Consider—as it relates to the hip hinge—the initial movement after lockout as you start the descent back to the floor. Many trainees mistakenly break with their knees and essentially "squat" the weight down. Focus on the hip hinge and push your hips back! If you feel the brunt of your weight translate into your toes, it's a safe bet you're "squatting" the weight down.
3 / The Setup ... Continued!
It's crucial to attain more upper back stiffness by keeping your chest tall and engaging the lats. Pulling heavy loads with a rounded back is a big no-no because it places compressive and shear loading on the spine.
In non-geek speak, if you consistently deadlift with a rounded back, your spine will eventually flip you the middle finger. The ability to resist shear loading (i.e., upper-back rounding) is a big deal, and how you initially set up is going to pay huge dividends.
Here's a video that breaks down many of the coaching cues I use with my athletes and clients:
How to Set-Up to Deadlift Properly
Watch The Video - 05:42
4 / Take Your Shoes Off
As innocuous as it sounds, taking your shoes off to deadlift can make a huge difference to clean up technique and improve overall performance. The main points to consider are:
- Most shoes make us 1-2 inches taller. This bodes well for people who are vertically challenged, but wreaks havoc on deadlift performance because the bar has to travel farther.
- Pulling barefoot allows you to sit back on your heels more, which helps engage the hamstrings and glutes to a higher degree and improve performance. I've seen people increase their deadlift by 10-20 pounds after removing their shoes.
If you train at a lame gym that doesn't allow you to take your shoes off due to safety concerns, your best bet is to wear a "minimalist" or flat-style shoe like New Balance Minimus or Chuck Taylors.
5 / Perform More Singles!
Deadlifting for high(er) reps doesn't make sense. When we get in the 5-10 rep range, I find that form becomes suspect at best. My deadlift programs tend to stay in the 1-5 rep range, even for beginners.
Working in a 1-5 rep range allows people to hone in on technique. When they become more proficient, I allow them to use heavier loads under that same rep scheme. It's a win-win.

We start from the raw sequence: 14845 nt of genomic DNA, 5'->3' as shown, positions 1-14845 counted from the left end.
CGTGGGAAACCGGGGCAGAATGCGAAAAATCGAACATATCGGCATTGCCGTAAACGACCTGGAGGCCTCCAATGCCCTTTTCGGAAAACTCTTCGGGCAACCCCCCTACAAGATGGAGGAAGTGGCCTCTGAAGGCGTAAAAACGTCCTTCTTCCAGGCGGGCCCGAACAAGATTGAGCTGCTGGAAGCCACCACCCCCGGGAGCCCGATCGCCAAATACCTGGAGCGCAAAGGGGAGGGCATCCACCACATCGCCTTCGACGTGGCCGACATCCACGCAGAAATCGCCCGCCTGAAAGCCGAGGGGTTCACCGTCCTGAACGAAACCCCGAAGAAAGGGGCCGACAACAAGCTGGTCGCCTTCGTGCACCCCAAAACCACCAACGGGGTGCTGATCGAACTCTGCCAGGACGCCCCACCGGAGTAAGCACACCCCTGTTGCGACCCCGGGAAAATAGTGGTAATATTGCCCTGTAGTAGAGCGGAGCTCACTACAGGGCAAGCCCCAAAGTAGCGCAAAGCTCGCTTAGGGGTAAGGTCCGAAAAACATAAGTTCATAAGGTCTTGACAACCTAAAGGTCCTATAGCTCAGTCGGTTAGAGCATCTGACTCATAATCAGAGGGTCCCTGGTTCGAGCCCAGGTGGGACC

As a paradigm shift, I tell my athletes and clients to think of it as five separate singles rather than thinking of "x" set as five reps. There is no golden rule that says you can't pause or reset between each rep. This is the mentality I lean toward to coach the deadlift. It slows people down and ensures that each rep is as close to perfect as possible.
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I have been going to my gym for over a year and I have yet to see anyone do deadlifts. One of the guys that work there even warned me about hitting the weights on the ground when I deadlift. (the ones that have rubber on the outside of the plates)
has to be planet fitness. I dropped my weights maybe and inch of the floor in a controlled manner and they told me the same thing
I started folding one of the rubber workout mats under each side. This softens the sound of the deadlift when hitting the floor. Now all the guys are using them. Now the stretchers are complaing about the mats, but the manager (who also uses it the same way) says he will just order more mats. The ones people use for stretching and abs.
I still think I have **** poor deadlift technique. They are very tough but I keep doing them in the hopes of getting better. One cannot dispute how vital they are to your fitness repertoire
I always see people do very high reps on deadlift.